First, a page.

Well, to keep the solution as simple and generalizable as possible, we’d see that the kinds of relationships and the semantics which we use to describe relationships can be reduced to tags. Given a context, it’s fair to infer that other relationships of the same class in the same context are equivalent. So, if I mark two people as “friends” on Flickr, they are equally “Flickr friends”. Likewise on Twitter, all people who I follow are equally “followed”. Now, take the link-rel approach from HTML, and we have a shorthand attribute (“rel”) that we can use to create a that follows the standard namespace:predicate=value format, like so:


flickr:rel=friend
flickr:rel=family
twitter:rel=followed
dopplr:rel=fellow-traveler
xfn:rel=friend
foaf:rel=knows

Imagine being able to pass your relationships between sites as a series of machine tagged URLs, where you can now say “I want to share this content with all my [contacts|friends|family members] from [Flickr]” or “Share all my restaurant reviews from this trip with my [fellow travelers] from [Dopplr|TripIt].” By machine tagging relationships, not only do we maintain the fidelity of the relationship with context, but we inherit a means of querying against this dataset in a way that maps to the origin of the relationship.

Furthermore, this would enable sites to use relationship classification models from other sites. For example, a site like Pownce could use the “Twitter model” of followers and followed; SmugMug could use Flickr’s model of contacts, friends and family; Basecamp could use Plaxo’s model of business, friend and family.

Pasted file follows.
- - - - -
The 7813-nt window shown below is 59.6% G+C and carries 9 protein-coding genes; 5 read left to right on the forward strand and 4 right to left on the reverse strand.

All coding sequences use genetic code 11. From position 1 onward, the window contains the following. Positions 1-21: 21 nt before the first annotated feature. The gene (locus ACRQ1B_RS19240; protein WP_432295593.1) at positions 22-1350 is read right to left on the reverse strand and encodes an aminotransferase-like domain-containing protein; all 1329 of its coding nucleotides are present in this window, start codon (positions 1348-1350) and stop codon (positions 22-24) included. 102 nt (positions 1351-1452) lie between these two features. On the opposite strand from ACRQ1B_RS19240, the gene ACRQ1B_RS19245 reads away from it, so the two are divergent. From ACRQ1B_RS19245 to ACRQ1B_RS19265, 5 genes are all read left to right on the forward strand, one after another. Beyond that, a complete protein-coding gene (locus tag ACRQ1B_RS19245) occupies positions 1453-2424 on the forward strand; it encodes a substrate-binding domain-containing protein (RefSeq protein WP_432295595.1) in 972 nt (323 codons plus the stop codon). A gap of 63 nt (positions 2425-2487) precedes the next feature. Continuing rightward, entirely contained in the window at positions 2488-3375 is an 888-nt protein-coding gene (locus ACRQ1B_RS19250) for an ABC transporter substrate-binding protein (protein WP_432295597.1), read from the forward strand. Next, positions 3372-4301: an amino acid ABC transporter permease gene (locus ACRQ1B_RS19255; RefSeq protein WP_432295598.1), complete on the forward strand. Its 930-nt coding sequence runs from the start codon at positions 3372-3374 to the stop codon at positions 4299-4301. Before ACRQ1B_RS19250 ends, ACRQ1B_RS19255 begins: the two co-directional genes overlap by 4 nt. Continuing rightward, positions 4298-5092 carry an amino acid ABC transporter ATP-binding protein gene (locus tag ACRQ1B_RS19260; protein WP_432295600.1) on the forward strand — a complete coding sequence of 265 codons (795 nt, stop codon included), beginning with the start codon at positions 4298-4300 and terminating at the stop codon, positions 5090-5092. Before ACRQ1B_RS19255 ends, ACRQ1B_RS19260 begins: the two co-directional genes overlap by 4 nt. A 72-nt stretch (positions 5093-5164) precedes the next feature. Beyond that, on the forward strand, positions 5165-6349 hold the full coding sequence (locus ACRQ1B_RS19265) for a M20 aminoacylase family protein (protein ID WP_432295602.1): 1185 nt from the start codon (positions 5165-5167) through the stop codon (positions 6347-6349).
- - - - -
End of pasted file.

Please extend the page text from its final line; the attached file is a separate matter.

Dumping this data into a JSON-based format like would also be straight-forward:


{
  "uid": "plaxo-12345",
  "fn": "Joseph Smarr",
  "url": [
    { "value": "http://josephsmarr.com", "type": "home" },
    { "value": "http://josephsmarr.com", "type": "blog" },
  ],
  "category": [ 
    { "value": "favorite" },
    { "value": "plaxo employee" }, 
    { "value": "xfn:rel=met" },
    { "value": "xfn:rel=friend" },
    { "value": "xfn:rel=colleague" },
    { "value": "flickr:rel=friend" },
    { "value": "dopplr:rel=fellow-traveler" },
    { "value": "twitter:rel=follower" } 
  ],
  "created": "2008-05-24T12:00:00Z",
  "modified": "2008-05-25T12:34:56Z"
}

I’m curious to know whether this approach would be useful, or what other possibilities might result from having this kind of data. I like it because it’s simple, it uses a prior convention (most widely supported on Flickr and Upcoming), it maintains original context and semantics. It also means that, rather than having to list every account for a contact as a serialized list with associated rel-values, we’re only dealing in highly portable tags.

I’m thinking that this would be very useful for DiSo, and when importing friends from remote sites, we’ll be sure to index this kind of information.